Backlash Begins on White House Garden
By Lee West
Since Michelle Obama joined twenty-three fifth graders in digging up the South Lawn of the White House last Friday to make way for an organic vegetable garden, the public and media reaction has been overwhelmingly positive. (Read an open letter by Melina Shannon-DiPietro, Director of the Yale Sustainable Food Project, responding to the creation of the White House garden here)
But Slate, ever the skeptic among online magazines, had to find something wrong. What they came up with was this, a statement from Alice Waters describing the potential positive impact of the White House garden: “To have this sort of ‘victory’ garden, this message goes out that everyone can grow a garden and have free food.”
The article goes to great lengths to point out that the White House garden will not, in fact, produce food that is literally free. That’s true, but it’s not a “gotcha” insight – anything takes money to get started. The startup costs for this garden will actually be rather modest: $200 for seeds, mulch, and the like, according to Sam Kass, an assistant White House chef.
That’s cheap enough for the White House garden to be a real model, not just symbolic inspiration, for other kitchen and urban gardens in America.
The Slate article also laments that gardening is hard work and can be frustrating. Again, this is true, but it’s nothing new. Spending a little time to grow your own food, according to Slate, “takes over your dreams, and frequently breaks your heart.” I’ve checked with our YSFP Blog correspondents, and while visions of healthy, organic produce we’ve grown with our own hands may come to us nightly, we’ve yet to be heartbroken by our vegetables.
“So why garden?” the article continues. “Because gardening is one of the joys of life.” Maybe, but also because gardens produce food, which you can then eat. Especially in a tough economy, a kitchen garden gives a household access to quality food that might not be affordable anywhere else.
It’s no small potatoes, either. According to Kass, the White House garden should yield “quite a bit,” but for concrete numbers the best example we have remains the American Victory Gardens, started during World War II in households across the country. Following the lead of another prominent First Lady, Americans by the end of the war had started more than 20 million backyard vegetable gardens that grew 40% of the nation’s vegetables.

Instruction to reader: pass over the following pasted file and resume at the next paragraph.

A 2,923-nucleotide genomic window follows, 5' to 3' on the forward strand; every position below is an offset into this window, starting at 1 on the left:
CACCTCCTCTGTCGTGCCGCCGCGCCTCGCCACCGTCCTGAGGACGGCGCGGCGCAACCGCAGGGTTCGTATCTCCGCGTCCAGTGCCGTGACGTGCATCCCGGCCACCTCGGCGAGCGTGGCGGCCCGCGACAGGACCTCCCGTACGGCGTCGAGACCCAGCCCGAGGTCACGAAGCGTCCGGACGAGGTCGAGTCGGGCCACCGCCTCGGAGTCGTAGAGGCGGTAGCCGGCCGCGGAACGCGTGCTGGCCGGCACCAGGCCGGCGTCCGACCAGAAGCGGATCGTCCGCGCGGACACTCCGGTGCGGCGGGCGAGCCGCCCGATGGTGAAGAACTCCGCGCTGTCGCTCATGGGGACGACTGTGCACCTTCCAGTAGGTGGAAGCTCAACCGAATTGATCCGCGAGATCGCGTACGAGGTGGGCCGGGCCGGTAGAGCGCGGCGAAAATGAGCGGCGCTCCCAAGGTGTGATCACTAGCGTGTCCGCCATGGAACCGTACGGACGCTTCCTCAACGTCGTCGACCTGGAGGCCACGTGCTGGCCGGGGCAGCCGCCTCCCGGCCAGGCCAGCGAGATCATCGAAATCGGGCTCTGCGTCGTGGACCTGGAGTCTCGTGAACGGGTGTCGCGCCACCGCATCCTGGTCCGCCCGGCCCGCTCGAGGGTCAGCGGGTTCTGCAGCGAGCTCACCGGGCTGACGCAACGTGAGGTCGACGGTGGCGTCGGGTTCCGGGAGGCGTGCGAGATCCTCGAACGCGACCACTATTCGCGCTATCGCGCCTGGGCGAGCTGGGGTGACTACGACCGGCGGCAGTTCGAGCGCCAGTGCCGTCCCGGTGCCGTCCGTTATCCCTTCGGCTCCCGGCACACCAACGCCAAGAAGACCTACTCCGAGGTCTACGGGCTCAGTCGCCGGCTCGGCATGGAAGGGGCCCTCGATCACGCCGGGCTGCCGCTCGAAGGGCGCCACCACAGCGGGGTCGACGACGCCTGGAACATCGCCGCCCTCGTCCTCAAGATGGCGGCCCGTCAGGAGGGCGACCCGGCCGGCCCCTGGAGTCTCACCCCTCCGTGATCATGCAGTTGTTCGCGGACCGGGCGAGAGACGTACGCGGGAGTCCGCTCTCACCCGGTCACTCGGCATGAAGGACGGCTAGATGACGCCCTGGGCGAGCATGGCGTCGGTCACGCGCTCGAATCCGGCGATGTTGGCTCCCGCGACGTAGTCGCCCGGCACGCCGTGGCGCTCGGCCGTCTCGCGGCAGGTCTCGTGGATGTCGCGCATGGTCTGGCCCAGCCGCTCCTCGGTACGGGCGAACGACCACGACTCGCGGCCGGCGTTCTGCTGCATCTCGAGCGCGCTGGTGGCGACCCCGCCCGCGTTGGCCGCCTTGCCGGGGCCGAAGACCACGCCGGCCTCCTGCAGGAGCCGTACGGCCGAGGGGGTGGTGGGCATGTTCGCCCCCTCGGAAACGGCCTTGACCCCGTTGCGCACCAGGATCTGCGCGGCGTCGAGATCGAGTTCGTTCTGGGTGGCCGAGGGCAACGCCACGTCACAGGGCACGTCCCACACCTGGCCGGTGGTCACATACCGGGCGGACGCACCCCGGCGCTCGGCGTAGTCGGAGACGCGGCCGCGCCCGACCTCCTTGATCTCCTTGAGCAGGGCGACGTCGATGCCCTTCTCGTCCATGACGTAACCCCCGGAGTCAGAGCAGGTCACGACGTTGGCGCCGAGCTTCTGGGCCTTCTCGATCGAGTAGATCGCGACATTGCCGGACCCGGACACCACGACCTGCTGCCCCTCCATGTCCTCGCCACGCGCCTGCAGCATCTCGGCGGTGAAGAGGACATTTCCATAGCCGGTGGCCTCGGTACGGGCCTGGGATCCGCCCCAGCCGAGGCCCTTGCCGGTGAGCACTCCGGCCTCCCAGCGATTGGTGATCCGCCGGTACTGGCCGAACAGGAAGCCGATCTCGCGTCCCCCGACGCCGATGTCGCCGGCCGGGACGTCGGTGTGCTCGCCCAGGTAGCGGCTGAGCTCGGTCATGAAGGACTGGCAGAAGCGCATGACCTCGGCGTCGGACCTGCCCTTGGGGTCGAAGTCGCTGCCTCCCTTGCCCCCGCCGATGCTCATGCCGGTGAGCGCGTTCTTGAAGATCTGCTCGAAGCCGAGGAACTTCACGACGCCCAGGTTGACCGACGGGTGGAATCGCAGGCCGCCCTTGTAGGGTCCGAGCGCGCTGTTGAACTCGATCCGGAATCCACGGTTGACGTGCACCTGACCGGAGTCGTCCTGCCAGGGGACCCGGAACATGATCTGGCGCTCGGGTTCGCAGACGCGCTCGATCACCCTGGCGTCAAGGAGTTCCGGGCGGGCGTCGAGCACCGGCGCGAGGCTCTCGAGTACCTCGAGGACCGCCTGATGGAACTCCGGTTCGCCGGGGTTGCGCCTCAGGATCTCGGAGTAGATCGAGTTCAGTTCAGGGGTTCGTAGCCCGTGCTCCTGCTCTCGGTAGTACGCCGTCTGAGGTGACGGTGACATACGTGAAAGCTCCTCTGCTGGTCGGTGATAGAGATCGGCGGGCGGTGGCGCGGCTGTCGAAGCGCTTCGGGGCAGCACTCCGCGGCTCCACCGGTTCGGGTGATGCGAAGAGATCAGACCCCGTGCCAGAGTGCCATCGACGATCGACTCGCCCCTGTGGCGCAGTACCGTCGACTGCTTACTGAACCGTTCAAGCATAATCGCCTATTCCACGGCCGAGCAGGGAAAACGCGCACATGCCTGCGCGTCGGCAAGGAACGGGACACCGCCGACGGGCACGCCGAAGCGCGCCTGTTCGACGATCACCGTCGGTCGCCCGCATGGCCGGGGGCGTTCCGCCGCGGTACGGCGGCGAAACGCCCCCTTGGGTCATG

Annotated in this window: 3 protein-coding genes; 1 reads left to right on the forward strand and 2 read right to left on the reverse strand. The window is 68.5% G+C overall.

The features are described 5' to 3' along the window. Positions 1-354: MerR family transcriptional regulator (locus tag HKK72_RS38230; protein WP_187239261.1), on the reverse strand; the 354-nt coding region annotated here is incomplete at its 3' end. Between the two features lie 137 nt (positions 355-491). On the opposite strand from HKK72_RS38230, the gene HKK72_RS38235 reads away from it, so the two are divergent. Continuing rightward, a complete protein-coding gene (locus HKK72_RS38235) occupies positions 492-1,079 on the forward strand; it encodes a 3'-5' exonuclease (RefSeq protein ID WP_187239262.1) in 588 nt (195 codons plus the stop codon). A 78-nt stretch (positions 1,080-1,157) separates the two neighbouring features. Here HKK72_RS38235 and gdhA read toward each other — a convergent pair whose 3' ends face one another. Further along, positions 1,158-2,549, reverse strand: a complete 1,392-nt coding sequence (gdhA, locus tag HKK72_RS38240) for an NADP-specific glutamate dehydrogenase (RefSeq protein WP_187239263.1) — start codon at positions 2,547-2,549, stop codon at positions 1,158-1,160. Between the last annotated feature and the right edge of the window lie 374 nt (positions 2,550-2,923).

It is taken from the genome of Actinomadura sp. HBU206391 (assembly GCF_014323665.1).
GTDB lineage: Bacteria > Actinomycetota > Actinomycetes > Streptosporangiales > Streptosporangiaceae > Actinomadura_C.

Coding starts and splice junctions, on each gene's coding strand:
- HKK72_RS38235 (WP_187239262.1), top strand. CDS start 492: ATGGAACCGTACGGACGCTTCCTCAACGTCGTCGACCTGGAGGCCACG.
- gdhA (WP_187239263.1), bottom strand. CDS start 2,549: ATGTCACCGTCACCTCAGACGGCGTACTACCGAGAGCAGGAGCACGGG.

The same sort of grassroots change could take hold of our food system today, and in fact, it has already begun to do so. The Economist, hardly the vanguard of any revolution, reported last month on something called the Backyard Garden Project in Arkansas, which “helps inner-city families start gardens for self-sufficiency.” In refreshing contrast to Slate’s contrarian take, that article described the work of the Backyard Garden Project as “perhaps the most positive aspect of the garden movement.”
One last point. The Slate article ends with an assertion that “this admirable, enviable vegetable garden doesn’t point the way to a future of free, or even affordable, organic produce for all.” Of course not – no one is saying that backyard gardens alone will solve the food crisis facing America today. But they can be part of the solution, a first incremental step away from the domination of industrial agriculture toward more regional, organic, and sustainable food-supply systems. No single change we make will magically transform the way we get our food (and such a search for one “best” way to produce food is exactly the kind of thinking that helped spawn the agro-industrial complex in the first place). But small kitchen gardens like that growing on the White House lawn can be, and will be, a healthy and affordable change in the way we Americans get our food.